Jann Wenner and Biographer Have Stopped Talking Now
Rolling Stone magazine’s founder didn’t like the way his story turned out.
Jann Wenner and his biographer are no longer on speaking terms.
If things had gone according to Mr. Wenner’s plan, the two of them would be appearing together at promotional events timed to the recent publication of the 547-page tome.
Instead, Mr. Wenner, the founder of Rolling Stone magazine, is distancing himself from Joe Hagan, the writer who spent four years chronicling Mr. Wenner’s life.
The reason is simple: Mr. Wenner doesn’t like the book.
“I gave Joe time and access in the hope he would write a nuanced portrait about my life and the culture Rolling Stone chronicled,” Mr. Wenner said. “Instead, he produced something deeply flawed and tawdry.”
Mr. Hagan said there was no reason Mr. Wenner should have been surprised by the contents. “It was all on the table — there’s nothing he didn’t know,” the writer said.
Mr. Wenner, 71, and Mr. Hagan, 46, last spoke in June, during a difficult period in the media mogul’s life. He had broken his hip and had also suffered a heart attack. Not long after surgery, Mr. Wenner read “Sticky Fingers: The Life and Times of Jann Wenner and Rolling Stone Magazine.” He felt betrayed, according to people close to him.
The biography describes Mr. Wenner’s rise to moguldom, his symbiotic relationships with popculture legends and the evolution of Rolling Stone from scrappy underground rag to entertainmentindustry bible. It also excavates Mr. Wenner’s personal life, including his complicated homosexuality, drug use, sexual escapades, familial friction and frequent feuds.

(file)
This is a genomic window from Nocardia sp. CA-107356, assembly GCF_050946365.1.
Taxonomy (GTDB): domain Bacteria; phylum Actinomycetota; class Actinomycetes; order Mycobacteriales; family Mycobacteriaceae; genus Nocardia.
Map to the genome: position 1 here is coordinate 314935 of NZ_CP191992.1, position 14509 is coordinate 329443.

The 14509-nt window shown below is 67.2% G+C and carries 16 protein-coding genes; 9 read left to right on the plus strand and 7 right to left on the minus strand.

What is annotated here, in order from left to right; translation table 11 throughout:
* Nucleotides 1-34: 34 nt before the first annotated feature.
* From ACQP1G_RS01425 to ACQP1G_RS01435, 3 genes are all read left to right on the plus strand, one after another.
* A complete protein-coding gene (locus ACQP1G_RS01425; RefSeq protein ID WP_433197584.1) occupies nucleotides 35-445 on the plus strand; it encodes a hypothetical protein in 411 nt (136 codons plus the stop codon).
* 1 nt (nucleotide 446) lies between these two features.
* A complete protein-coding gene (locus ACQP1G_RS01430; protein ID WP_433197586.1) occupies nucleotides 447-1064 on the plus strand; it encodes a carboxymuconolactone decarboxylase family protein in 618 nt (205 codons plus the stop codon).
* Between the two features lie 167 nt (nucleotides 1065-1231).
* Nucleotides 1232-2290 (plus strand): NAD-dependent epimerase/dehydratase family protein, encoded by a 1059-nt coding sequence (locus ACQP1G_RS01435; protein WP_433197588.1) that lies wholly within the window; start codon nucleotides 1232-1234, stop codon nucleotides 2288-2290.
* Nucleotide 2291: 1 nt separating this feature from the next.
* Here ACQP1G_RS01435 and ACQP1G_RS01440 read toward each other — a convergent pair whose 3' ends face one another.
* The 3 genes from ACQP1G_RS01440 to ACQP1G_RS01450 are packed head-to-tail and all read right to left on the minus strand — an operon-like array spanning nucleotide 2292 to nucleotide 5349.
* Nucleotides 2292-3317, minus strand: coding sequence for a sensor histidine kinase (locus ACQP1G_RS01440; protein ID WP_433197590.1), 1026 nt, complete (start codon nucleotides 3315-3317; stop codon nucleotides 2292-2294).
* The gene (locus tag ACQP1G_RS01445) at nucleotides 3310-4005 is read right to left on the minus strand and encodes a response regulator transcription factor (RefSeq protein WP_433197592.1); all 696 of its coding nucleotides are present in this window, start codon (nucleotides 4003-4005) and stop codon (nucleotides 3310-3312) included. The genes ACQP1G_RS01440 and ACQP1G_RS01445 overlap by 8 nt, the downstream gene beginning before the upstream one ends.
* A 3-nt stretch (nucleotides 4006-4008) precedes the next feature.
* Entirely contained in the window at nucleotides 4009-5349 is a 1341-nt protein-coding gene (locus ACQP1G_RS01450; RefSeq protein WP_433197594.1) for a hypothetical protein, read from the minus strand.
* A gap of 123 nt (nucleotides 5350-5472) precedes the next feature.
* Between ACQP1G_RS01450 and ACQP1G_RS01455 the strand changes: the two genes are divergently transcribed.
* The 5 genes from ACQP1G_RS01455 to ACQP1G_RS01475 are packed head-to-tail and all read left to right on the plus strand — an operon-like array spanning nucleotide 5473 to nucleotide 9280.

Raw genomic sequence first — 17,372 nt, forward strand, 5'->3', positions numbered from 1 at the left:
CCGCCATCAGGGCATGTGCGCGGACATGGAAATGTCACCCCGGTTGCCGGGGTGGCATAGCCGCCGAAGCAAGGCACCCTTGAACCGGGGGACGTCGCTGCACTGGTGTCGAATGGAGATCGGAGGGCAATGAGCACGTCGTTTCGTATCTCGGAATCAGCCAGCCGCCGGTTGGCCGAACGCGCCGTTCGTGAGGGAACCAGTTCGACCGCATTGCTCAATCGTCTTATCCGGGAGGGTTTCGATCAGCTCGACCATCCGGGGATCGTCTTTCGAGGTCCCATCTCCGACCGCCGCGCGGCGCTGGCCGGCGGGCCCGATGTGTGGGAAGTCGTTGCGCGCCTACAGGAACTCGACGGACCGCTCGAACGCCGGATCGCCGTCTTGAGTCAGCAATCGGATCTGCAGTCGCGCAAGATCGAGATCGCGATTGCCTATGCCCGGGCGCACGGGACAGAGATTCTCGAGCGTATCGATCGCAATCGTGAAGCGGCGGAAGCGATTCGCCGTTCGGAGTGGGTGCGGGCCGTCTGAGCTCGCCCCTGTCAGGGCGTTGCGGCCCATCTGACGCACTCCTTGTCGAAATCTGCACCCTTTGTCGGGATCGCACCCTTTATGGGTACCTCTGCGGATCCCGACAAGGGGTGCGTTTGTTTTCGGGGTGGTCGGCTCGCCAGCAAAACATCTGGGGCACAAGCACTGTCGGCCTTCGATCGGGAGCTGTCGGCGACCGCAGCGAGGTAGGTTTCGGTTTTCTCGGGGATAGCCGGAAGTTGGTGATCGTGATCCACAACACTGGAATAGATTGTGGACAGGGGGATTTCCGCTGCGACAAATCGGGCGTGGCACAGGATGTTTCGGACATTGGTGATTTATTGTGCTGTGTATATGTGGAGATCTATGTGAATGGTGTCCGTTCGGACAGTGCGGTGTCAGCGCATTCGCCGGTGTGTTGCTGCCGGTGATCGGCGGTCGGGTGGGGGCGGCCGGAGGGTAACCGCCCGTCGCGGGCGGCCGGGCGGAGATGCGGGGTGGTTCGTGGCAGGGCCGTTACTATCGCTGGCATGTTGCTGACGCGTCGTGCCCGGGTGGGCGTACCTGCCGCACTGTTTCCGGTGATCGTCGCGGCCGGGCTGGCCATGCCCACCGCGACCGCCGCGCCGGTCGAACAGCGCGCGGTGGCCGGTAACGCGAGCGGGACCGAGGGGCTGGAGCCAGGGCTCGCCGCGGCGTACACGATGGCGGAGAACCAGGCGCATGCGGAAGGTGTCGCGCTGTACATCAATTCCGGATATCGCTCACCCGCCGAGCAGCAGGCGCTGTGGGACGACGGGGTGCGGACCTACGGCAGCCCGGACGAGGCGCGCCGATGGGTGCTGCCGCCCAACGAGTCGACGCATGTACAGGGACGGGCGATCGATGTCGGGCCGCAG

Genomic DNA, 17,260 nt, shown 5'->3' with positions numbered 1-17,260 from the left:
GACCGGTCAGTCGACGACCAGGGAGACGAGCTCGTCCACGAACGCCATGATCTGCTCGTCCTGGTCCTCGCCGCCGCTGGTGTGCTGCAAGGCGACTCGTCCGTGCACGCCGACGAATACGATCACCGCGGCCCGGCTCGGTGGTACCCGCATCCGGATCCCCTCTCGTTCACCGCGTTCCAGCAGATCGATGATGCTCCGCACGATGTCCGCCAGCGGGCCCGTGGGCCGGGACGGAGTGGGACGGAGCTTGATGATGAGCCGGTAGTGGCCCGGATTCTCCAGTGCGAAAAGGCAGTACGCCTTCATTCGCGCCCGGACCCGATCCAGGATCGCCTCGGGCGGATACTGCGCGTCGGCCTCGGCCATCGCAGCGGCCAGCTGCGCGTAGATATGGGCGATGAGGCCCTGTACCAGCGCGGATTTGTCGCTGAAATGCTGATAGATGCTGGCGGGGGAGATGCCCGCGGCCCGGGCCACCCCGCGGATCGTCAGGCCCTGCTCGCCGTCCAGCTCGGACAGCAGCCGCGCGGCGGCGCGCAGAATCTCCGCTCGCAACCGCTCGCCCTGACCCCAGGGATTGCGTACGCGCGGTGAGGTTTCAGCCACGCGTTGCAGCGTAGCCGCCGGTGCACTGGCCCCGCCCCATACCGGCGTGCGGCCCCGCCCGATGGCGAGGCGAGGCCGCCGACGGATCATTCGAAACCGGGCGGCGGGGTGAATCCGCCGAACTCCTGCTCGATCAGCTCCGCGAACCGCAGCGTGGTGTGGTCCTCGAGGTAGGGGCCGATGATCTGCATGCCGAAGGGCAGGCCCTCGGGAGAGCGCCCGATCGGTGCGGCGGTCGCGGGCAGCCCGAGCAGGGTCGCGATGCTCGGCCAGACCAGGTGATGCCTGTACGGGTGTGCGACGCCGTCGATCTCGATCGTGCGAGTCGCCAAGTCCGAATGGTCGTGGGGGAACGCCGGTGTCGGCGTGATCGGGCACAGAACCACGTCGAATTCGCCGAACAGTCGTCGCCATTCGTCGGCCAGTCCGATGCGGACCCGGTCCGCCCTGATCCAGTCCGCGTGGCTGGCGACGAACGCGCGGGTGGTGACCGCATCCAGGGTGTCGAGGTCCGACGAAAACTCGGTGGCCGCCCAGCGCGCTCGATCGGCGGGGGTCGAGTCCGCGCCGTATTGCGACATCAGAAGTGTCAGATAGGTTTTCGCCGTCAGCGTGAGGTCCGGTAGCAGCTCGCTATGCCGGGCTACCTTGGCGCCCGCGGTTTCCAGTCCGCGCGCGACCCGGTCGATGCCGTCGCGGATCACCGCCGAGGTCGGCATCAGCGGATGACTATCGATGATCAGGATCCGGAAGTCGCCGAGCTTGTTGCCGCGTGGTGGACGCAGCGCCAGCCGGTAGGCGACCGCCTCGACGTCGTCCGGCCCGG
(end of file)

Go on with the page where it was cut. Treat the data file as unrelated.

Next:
The project began in 2013. They ran into each other and bonded over their children. Some time later, Mr. Wenner picked Mr. Hagan up in a Porsche. Over lunch Mr. Wenner proposed an idea: Would Mr. Hagan write his biography?
“I was just really scared,” Mr. Hagan said. “A lot of people walked the plank on his pirate ship.”
In one meeting with Mr. Hagan, Mr. Wenner indicated he would like veto power over coverage of his sexual history. In a letter to Mr. Wenner afterward, Mr. Hagan wondered whether he could write a biography “in which part of your life is fenced off from my inquiry.” He added, “You spent 27 years traveling in elite celebrity circles as a gay man married to a woman.”
Mr. Wenner agreed to read the book only once it had reached its final form, and Mr. Hagan signed a deal for $1.5 million with the pub- lisher Alfred A. Knopf.
Mr. Hagan conducted more than 240 interviews and mined Rolling Stone archives. He and Mr. Wenner spent dozens of hours chatting.
“He would say, ‘One day they’re going to put a plaque on this wall and say that’s where it all happened,’ ” Mr. Hagan recalled.
Mr. Wenner also facilitated interviews with, among others, Mick Jagger, Yoko Ono, Bob Dylan and Paul Mccartney. Even Mr. Wenner’s ex-wife, Jane, typically media-shy, spoke with Mr. Hagan with candor.
Things began to go sour last spring when Mr. Wenner objected to the title. He found “Sticky Fingers” cheap, Mr. Hagan said.
Mr. Wenner’s disapproval of the final product may stem partly from his position of vulnerability: Mr. Wenner’s media empire was showing signs of collapsing under the weight of an industry-wide financial downturn and a debunked article published in Rolling Stone on a rape allegation at the University of Virginia. Over the last year, Mr. Wenner has sold two titles, Us Weekly and Men’s Journal, and in mid- September, he announced that his company’s remaining share of Rolling Stone is up for sale.
Others were also sympathetic to Mr. Wenner. Vanity Fair swapped out an excerpt it had initially planned to run about the Wenners’ marriage. “It was just too personal,” Graydon Carter, Vanity Fair’s editor, said in an email.
During a meeting, the writer appealed to Mr. Wenner’s legacy as an editor known for giving writers freedom. “Don’t blow it now,” he said. Mr. Wenner leaned back, Mr. Hagan said, “and he signed off on all of it.”
Well, except one detail: He asked that Mr. Hagan leave out the name of the woman with whom he had lost his virginity.
Joe Hagan, the author of ‘‘Sticky Fingers: The Life and Times of Jann Wenner and Rolling Stone Magazine.”